When Jackson turns from behavior that can be quantified, the work becomes thinner. What is one to make of the following, if no specific subculture is explored: "The characteristics that individuals brought with them to Duisberg--gender, kinship ties, life-cycle stage, occupational background, personal values, previous residential history, among others--located them in a city's social space and helped them select a particular subculture. As distinctive subcultures intensified, the result was often increased antagonism between groups which was based on clashing cultural values, linguistic heritage, kinship groups, occupational habits, and political loyalties" (p. 282)? He might have examined the case of Social Democracy--there is no hint that it existed in Duisburg--to see who were in its political associations, its choral societies, and its bicycling, theatre or free-thinker clubs. By 1907 the SPD won the local Reichstag seat. Without looking at such organizations and the values they espoused, can one claim that migration to fill the workplaces in the mines and industries had little destablizing effect on the society? Jackson suggests that rooming houses helped maintain family ties and provided support. Yet, can one speak about these lodgers without noting, as contemporaries such as the mayor of Duisberg did, that the housing conditions--whether with relatives or with persons personally known to the migrant--drove workers into the pubs? In other studies Jackson has shown the consequences of the continuing housing crisis in Duisberg, but he does not integrate that information here. No specific individuals' cases demonstrate, for instance, how "the link between the old and the new, as well as possible sources of aid for the new arrivals" functioned (p. 283). Though the large increase of nominal Catholics is noted, nothing of the intensity of faith during an era of secularization appears; there are only numbers, no persons who voice motives and intentions.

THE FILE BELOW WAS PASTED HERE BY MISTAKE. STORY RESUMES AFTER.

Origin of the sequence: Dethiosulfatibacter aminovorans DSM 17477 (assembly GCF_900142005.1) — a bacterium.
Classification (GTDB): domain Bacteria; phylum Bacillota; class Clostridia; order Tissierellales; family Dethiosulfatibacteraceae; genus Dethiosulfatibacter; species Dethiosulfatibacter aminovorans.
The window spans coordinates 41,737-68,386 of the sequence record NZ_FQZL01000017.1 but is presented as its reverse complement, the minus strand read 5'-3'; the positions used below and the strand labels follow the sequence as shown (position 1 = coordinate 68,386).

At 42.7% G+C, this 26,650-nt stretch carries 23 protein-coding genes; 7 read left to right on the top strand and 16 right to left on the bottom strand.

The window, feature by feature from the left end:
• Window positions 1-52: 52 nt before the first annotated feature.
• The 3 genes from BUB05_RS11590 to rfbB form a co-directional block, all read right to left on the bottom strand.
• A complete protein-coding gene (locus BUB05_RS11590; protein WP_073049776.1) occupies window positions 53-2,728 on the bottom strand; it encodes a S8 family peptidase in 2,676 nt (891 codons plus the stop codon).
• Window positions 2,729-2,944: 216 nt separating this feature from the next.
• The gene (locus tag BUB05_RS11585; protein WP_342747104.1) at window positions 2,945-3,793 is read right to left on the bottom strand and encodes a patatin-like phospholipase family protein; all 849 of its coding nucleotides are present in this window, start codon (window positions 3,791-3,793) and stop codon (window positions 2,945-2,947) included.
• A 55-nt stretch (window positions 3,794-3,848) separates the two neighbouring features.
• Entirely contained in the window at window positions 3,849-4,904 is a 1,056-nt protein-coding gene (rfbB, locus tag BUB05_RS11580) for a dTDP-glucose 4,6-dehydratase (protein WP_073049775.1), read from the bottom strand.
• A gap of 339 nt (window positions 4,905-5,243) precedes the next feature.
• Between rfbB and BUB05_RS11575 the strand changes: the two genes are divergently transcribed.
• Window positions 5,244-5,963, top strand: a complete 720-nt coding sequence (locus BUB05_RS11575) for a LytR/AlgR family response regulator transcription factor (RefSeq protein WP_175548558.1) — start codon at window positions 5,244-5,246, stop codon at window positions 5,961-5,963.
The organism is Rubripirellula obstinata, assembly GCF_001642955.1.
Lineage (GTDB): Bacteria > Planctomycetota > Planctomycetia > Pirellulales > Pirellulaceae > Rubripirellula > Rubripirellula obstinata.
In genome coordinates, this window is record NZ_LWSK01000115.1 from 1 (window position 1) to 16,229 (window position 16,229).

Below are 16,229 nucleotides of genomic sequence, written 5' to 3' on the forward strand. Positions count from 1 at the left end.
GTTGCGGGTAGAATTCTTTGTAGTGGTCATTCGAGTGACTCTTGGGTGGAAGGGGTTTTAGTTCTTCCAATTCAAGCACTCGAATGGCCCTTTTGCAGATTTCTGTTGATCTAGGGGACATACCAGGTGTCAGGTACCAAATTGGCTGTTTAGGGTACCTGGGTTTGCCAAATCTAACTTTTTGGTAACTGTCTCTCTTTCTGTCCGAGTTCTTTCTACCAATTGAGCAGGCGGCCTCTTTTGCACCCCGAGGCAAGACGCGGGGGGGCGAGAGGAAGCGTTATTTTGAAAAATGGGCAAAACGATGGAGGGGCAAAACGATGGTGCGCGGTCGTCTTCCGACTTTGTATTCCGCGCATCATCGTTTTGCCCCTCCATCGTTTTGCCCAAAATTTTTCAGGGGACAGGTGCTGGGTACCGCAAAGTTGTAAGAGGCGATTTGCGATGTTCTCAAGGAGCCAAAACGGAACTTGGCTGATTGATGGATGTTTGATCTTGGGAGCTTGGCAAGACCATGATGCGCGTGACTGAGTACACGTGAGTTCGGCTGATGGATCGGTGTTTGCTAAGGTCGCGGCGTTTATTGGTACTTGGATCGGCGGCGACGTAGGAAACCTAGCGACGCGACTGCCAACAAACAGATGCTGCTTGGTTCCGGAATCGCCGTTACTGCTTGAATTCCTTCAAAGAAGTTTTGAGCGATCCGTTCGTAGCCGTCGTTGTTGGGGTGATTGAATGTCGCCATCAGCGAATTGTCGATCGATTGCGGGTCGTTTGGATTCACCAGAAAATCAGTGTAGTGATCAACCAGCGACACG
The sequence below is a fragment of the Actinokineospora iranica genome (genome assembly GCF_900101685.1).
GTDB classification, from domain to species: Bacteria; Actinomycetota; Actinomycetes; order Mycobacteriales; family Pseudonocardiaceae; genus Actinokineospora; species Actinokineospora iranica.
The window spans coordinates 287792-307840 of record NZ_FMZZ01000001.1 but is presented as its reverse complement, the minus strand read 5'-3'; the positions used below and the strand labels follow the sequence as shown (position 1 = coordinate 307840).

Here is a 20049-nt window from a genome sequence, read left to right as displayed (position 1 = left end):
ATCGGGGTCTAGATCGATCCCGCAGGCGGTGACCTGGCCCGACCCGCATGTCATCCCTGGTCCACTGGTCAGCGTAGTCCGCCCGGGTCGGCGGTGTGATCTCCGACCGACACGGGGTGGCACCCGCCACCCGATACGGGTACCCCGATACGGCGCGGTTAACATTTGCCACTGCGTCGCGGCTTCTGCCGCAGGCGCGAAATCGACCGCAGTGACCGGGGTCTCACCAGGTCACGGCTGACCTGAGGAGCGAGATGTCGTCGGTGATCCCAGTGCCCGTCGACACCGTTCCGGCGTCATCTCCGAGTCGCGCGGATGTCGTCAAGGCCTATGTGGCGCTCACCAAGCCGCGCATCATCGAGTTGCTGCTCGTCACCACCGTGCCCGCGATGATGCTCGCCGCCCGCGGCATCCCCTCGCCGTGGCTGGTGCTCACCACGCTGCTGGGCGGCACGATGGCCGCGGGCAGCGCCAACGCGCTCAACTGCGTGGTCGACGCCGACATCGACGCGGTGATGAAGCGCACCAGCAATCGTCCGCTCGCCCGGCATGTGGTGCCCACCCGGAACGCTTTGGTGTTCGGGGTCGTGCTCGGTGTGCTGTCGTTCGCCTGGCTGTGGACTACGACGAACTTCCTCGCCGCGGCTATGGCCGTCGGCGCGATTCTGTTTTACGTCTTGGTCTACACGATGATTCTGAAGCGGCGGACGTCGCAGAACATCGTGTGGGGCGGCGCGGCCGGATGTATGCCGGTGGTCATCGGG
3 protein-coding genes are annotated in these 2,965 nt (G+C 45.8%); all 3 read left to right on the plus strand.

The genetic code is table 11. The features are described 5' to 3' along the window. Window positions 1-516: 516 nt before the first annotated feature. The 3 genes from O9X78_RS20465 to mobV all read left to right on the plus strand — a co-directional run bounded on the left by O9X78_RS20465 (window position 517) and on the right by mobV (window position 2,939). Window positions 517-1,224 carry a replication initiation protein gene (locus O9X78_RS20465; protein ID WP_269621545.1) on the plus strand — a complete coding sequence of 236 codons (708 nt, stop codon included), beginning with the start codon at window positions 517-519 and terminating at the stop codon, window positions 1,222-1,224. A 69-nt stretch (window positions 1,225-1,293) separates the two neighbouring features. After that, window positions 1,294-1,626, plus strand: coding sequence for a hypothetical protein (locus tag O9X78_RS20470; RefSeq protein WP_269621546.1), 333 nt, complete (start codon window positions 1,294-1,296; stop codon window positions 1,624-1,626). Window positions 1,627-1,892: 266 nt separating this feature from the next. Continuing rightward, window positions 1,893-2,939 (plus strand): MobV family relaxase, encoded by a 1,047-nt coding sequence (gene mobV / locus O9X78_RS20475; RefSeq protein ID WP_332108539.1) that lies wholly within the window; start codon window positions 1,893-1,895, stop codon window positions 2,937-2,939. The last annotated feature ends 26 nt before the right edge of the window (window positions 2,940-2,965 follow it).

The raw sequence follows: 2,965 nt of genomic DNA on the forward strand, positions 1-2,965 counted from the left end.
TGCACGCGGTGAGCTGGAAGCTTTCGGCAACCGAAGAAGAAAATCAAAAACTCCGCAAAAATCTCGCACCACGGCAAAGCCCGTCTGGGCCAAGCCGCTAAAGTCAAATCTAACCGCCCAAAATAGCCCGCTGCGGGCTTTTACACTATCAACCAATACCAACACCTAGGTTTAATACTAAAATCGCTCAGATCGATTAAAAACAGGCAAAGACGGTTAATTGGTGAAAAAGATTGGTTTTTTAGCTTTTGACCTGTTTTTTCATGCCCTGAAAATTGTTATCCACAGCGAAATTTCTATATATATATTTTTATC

In the nineteenth century, so many people were changing places of residence and work that Jackson rightly asks what happened to local and regional attachments. Were novel attachments created at each new locale for each generation? Specifically one might add, how did the increasing nationalistic fervor of late nineteenth century Germany relate to the uprootedness of the population? Did the nation subsitute for other values and what had been altered? Jackson acknowledges that "Thoughout the late nineteenth century, political separatism, hometown sentimentality, denominatinal allegiance, chauvinistic pride, and militaristic enthusasim contended for the loyalties of Rhinelanders" (p. 220), but he provides no example of how any of those conflicts worked themselves out. Were any of the many patriotic leagues of the 1890s present in Duisberg, and if so, who populated them, the stable middle class or the migrants? A workers' newspaper reported in 1897, when workers' organizations were not allowed to use certain pubs for meetings, "Hopefully the workers will remember these pub owners and leave them alone with their [middle class] veterans, gymnastic and choral societies, as well as with their police officials."
Delineating the varieties and intensities of the mobility among people helps to understand social patterns and motivations. Though central to studies of urbanization, emigration, and demographic shifts, the methods and tasks of migration studies are difficult. Sometimes the statistical work is exceedingly painstaking. Can good graphs and tables compensate for having a massive amount of information that is otherwise difficult to present? Jackson's multitude of graphs, figures and tables are clear and woven into the text. But the writing style could be more engaging. Nearly every part of each section lists a first, second, third or fourth aspect, and one-two-three-four reasons, factors, or items follow. These short shopping lists detract from the information and ideas that are organizationally well structured.
Together with Steve Hochstadt, Jackson is recasting nineteenth century German migration studies. No one has done such thorough work since David Crew's chapters on Bochum's geographic and social mobility. However, Jackson does not get inside Duisberg in the way that Richard Evans did for Hamburg and certainly not inside the migrants' heads--perhaps that is not possible given the sources to which he limited himself. For to speak of sub-cultures without showing how they operated leaves the work incomplete. Likewise, the theses about stablity and the positive effects of social networks on migration and urbanization require further testing.
. Cited in M. Pojana and M. Will, eds., Trotz alledem!: Arbeiteralltag und Arbeiterkultur zur Zeit der Weimarer Republik in Duisberg (Duisberg: Klartext, 1992), 252.
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Dieter K. Buse. Review of Jackson, James H., Migration and Urbanization in the Ruhr Valley 1821-1914.